trans-Atlantic latency?

Majdi S. Abbas msa at
Fri Jun 29 00:11:55 UTC 2007

On Thu, Jun 28, 2007 at 06:20:31PM -0500, Neal R wrote:
>   I have a customer with IP transport from Sprint and McLeod and fiber
> connectivity to Sprint in the Chicago area. The person making the
> decisions is not a routing guy but is very sharp overall. He is
> currently examining the latency on trans-Atlantic links and has fixed on
> the idea that he needs 40ms or less to London through whatever carrier
> he picks. He has spoken to someone at Cogent about a point to point link.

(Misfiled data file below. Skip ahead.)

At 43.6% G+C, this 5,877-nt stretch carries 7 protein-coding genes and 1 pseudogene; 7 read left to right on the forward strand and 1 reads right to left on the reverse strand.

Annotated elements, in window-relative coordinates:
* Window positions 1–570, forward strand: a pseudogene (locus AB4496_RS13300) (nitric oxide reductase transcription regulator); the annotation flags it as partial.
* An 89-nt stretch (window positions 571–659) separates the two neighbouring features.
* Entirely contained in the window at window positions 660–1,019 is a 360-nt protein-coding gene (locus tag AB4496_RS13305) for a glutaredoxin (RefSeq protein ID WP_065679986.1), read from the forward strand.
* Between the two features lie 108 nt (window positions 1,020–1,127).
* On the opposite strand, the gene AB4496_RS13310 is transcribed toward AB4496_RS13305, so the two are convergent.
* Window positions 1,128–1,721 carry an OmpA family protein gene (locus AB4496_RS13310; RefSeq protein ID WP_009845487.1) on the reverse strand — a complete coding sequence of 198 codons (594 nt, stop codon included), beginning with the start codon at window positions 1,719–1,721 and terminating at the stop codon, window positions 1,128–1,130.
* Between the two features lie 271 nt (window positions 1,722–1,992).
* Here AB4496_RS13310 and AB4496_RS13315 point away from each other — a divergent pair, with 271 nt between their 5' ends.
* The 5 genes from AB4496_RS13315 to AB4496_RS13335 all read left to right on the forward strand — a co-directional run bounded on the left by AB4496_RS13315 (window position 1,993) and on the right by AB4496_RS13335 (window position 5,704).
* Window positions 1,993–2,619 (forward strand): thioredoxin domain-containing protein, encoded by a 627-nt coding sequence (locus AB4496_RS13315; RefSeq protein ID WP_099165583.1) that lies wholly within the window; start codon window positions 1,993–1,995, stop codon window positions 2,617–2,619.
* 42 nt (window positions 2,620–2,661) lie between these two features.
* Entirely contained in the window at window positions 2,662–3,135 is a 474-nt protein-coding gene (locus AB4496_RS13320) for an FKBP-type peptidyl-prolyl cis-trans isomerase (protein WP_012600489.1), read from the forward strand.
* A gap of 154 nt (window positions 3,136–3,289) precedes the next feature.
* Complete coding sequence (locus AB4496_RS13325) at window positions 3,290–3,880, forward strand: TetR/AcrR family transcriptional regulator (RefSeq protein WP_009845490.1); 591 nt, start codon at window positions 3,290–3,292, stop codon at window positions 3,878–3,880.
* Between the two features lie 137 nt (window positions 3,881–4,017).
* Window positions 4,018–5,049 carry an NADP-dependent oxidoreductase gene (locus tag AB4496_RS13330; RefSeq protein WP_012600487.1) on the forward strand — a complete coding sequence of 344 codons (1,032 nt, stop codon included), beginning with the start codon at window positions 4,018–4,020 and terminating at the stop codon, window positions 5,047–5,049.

Chicago to London: ~3950 mi
	New York to London: ~3470 mi

	c == 186,282 mi/sec (in a vacuum)

	0.66 * c == 122,946 mi/sec

	CHI-LON: 32.128 ms
	NYC-LON: 28.224 ms

	That is one way, absolute best case, and the cables never run quite
the way you want them to.  If he's looking for 40 ms RTT, he is not going to
get it.  If he just needs 40 ms one way to London, it is possibly doable,
even from Chicago.

	I couldn't readily find lengths for the individual segments of
TAT-14, so as a representative example, we'll use TAT-12/13.  From RI to
the UK: 3,674 mi.

	( 3674 / (0.66 * c) ) * 1000 == 29.883 ms, doubled for 59.766 ms

	Real world numbers seem to suggest many carriers run between 70 and 
80 ms RTT from NYC to London, and I just measured around 100 ms RTT from
Chicago to a host in the UK.


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